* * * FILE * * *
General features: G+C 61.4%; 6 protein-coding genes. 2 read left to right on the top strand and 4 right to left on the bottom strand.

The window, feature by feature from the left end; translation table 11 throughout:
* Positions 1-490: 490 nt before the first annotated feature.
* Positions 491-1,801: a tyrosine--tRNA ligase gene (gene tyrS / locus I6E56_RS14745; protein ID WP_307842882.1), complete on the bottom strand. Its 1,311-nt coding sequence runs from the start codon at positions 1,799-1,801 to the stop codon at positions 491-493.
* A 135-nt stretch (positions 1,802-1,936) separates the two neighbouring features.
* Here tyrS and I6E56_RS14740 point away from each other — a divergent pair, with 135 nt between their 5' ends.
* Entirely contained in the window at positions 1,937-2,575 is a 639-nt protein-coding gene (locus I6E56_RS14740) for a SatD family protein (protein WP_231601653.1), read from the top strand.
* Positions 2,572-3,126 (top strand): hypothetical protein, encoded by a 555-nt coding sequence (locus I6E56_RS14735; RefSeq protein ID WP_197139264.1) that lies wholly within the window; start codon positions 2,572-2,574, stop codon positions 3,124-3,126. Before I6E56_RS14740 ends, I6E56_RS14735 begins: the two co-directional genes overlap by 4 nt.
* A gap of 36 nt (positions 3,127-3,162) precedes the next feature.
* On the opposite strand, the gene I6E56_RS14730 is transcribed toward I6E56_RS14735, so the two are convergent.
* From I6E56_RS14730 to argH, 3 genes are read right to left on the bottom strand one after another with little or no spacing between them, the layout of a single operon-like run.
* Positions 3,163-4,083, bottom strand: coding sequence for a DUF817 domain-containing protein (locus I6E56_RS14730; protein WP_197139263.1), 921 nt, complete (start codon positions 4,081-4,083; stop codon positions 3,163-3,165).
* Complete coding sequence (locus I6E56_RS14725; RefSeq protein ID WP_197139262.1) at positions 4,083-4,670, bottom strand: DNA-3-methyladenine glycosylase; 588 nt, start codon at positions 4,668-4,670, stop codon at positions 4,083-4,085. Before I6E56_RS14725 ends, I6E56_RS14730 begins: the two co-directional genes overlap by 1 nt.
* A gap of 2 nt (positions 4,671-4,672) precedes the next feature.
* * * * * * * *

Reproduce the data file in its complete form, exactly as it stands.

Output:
General features: G+C 61.4%; 6 protein-coding genes. 2 read left to right on the top strand and 4 right to left on the bottom strand.

The window, feature by feature from the left end; translation table 11 throughout:
* Positions 1-490: 490 nt before the first annotated feature.
* Positions 491-1,801: a tyrosine--tRNA ligase gene (gene tyrS / locus I6E56_RS14745; protein ID WP_307842882.1), complete on the bottom strand. Its 1,311-nt coding sequence runs from the start codon at positions 1,799-1,801 to the stop codon at positions 491-493.
* A 135-nt stretch (positions 1,802-1,936) separates the two neighbouring features.
* Here tyrS and I6E56_RS14740 point away from each other — a divergent pair, with 135 nt between their 5' ends.
* Entirely contained in the window at positions 1,937-2,575 is a 639-nt protein-coding gene (locus I6E56_RS14740) for a SatD family protein (protein WP_231601653.1), read from the top strand.
* Positions 2,572-3,126 (top strand): hypothetical protein, encoded by a 555-nt coding sequence (locus I6E56_RS14735; RefSeq protein ID WP_197139264.1) that lies wholly within the window; start codon positions 2,572-2,574, stop codon positions 3,124-3,126. Before I6E56_RS14740 ends, I6E56_RS14735 begins: the two co-directional genes overlap by 4 nt.
* A gap of 36 nt (positions 3,127-3,162) precedes the next feature.
* On the opposite strand, the gene I6E56_RS14730 is transcribed toward I6E56_RS14735, so the two are convergent.
* From I6E56_RS14730 to argH, 3 genes are read right to left on the bottom strand one after another with little or no spacing between them, the layout of a single operon-like run.
* Positions 3,163-4,083, bottom strand: coding sequence for a DUF817 domain-containing protein (locus I6E56_RS14730; protein WP_197139263.1), 921 nt, complete (start codon positions 4,081-4,083; stop codon positions 3,163-3,165).
* Complete coding sequence (locus I6E56_RS14725; RefSeq protein ID WP_197139262.1) at positions 4,083-4,670, bottom strand: DNA-3-methyladenine glycosylase; 588 nt, start codon at positions 4,668-4,670, stop codon at positions 4,083-4,085. Before I6E56_RS14725 ends, I6E56_RS14730 begins: the two co-directional genes overlap by 1 nt.
* A gap of 2 nt (positions 4,671-4,672) precedes the next feature.